An Obstacle to Modernization and Federation: Shaikh Shakhbut of Abu Dhabi

  • Helene von Bismarck
Part of the Britain and the World book series (BAW)


When the minister of state, George Thomson, congratulated Luce in July 1965 on the removal of Shaikh Saqr of Sharjah, he expressed his hope that the recent events would have a salutary effect on the ‘oil rulers’ of the protected states.1 He hoped that the deposition had both frightened and motivated the rulers of Bahrain, Qatar, and Abu Dhabi into accepting the advice of the British Government in the future, especially on the subject of modernization. Thomson’s letter has to be put into the context of the difficulties that the British Government was experiencing in the protected states with the transfer of its jurisdictional privileges and the implementation of its modernization policy. The British Government could not improve the standards of administration, development, and justice in the protected states by itself. All that the men on the spot could do was to use their personal influence to persuade the rulers of the advantages of good government. Ultimately, the pace and the progress of modernization depended on them.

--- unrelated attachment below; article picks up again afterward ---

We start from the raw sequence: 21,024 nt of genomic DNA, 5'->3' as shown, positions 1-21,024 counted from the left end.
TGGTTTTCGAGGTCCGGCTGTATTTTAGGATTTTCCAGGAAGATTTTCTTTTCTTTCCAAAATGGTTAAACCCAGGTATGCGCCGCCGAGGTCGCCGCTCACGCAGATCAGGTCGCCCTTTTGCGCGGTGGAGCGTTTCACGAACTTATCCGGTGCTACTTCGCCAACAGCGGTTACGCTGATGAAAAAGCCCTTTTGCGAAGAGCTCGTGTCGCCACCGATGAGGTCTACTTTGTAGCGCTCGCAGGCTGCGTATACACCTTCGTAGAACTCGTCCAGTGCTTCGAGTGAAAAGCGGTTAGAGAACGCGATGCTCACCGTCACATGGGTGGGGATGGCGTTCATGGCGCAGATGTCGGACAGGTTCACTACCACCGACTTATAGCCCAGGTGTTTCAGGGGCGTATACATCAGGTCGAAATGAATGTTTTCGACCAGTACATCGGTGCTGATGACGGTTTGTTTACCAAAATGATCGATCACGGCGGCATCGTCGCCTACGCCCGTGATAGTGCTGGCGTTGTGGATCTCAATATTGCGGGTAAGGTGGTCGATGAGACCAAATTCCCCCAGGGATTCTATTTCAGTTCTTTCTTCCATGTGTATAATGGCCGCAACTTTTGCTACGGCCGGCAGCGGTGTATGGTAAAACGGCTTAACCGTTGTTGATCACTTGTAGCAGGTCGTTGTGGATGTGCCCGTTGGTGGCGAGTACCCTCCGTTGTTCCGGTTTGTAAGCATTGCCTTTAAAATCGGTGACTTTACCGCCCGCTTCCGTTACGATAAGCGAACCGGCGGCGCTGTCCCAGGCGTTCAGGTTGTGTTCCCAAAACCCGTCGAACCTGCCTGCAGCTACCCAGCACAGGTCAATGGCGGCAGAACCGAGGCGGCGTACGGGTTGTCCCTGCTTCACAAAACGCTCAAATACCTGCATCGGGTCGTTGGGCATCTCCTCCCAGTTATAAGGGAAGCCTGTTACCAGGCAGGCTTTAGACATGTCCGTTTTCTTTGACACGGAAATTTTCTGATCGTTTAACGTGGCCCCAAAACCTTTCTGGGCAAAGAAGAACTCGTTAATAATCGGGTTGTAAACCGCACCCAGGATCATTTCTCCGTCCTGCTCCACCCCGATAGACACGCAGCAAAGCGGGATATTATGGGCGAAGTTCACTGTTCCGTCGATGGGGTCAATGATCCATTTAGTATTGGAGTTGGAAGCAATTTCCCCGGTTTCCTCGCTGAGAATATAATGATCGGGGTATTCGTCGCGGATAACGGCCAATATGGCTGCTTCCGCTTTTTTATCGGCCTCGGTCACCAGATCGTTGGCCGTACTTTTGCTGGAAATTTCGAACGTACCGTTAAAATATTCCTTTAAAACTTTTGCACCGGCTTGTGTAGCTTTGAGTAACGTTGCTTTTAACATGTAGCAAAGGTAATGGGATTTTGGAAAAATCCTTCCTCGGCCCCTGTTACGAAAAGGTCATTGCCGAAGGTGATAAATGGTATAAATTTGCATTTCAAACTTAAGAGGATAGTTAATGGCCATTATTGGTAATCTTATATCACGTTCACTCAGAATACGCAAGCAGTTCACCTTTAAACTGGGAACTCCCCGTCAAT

Internal Affair Protected State National Archive Formal Request Political Agent 
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  1. 5.
    See Uzi Rabi, ‘Oil Politics and Tribal Rulers in Eastern Arabia: The Reign of Shakhbut (1928–1966)’, British Journal of Middle Eastern Studies, Vol. 33, No. 1, May 2006c, pp. 37–50CrossRefGoogle Scholar

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© Helene von Bismarck 2013

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  • Helene von Bismarck

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